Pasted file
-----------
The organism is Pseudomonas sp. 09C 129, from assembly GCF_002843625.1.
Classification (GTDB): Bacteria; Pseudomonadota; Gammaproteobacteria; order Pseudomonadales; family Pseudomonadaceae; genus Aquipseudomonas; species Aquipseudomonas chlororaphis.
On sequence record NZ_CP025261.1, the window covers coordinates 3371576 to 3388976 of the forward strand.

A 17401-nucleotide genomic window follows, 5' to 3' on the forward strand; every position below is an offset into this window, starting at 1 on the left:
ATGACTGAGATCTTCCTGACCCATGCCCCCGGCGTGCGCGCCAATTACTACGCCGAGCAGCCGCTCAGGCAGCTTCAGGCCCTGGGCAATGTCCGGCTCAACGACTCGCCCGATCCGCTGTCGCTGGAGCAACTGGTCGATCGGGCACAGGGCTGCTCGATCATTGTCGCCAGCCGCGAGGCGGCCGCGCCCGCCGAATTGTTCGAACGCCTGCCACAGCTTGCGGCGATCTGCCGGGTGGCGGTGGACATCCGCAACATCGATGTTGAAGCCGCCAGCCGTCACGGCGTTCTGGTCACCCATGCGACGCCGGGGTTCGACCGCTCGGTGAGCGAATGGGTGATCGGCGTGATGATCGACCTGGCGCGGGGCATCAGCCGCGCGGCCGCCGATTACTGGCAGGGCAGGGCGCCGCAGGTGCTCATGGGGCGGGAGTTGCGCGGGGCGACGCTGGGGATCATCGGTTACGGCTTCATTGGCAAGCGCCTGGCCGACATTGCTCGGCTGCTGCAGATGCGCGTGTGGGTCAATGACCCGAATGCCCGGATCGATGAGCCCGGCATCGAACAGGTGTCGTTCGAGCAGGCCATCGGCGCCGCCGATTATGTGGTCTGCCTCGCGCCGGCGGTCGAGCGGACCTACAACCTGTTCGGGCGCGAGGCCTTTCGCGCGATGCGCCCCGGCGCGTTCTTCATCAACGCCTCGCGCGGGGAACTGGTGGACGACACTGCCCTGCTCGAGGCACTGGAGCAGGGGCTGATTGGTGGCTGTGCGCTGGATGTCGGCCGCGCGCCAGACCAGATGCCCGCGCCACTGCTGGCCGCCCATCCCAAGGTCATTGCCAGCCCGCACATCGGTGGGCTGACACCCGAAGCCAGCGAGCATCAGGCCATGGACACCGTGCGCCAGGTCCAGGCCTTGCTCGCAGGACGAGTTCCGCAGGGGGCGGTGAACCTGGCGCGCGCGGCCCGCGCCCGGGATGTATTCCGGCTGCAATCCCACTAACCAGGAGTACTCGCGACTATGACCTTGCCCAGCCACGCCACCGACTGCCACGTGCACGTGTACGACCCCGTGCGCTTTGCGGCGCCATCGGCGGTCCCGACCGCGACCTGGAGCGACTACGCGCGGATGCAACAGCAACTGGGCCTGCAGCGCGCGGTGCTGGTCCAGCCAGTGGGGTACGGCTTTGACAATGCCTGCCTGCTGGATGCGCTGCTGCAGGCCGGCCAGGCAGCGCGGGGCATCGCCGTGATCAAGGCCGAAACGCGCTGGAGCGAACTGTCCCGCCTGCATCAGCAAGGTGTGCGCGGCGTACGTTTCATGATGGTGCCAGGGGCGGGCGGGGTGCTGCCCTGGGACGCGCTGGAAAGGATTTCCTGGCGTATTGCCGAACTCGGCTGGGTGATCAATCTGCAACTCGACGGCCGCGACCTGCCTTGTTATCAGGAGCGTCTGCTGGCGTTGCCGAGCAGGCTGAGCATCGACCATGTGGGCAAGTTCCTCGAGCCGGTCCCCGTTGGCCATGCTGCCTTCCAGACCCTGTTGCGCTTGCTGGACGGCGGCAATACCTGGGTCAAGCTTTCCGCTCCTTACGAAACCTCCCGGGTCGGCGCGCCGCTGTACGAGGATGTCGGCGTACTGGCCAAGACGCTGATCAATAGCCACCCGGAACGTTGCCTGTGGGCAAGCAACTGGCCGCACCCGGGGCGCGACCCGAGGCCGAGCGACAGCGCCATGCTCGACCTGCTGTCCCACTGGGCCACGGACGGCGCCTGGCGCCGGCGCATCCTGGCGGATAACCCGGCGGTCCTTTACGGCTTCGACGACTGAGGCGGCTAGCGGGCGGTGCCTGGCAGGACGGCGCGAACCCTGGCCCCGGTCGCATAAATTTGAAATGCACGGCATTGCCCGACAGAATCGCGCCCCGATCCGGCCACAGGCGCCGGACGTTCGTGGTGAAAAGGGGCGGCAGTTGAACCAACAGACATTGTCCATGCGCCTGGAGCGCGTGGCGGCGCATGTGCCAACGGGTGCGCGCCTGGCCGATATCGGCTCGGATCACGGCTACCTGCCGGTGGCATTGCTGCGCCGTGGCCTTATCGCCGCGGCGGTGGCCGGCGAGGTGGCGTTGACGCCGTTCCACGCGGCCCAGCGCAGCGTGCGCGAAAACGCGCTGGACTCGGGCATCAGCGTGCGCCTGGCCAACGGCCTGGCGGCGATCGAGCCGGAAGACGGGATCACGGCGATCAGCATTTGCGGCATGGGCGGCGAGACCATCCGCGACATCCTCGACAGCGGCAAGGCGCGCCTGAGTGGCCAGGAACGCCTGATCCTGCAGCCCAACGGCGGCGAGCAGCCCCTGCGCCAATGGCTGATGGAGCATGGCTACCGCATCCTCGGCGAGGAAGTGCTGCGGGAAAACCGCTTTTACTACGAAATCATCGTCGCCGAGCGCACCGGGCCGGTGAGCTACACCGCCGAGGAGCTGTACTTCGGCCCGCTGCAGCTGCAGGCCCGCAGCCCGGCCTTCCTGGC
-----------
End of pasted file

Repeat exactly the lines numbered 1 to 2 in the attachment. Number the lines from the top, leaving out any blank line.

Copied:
The organism is Pseudomonas sp. 09C 129, from assembly GCF_002843625.1.
Classification (GTDB): Bacteria; Pseudomonadota; Gammaproteobacteria; order Pseudomonadales; family Pseudomonadaceae; genus Aquipseudomonas; species Aquipseudomonas chlororaphis.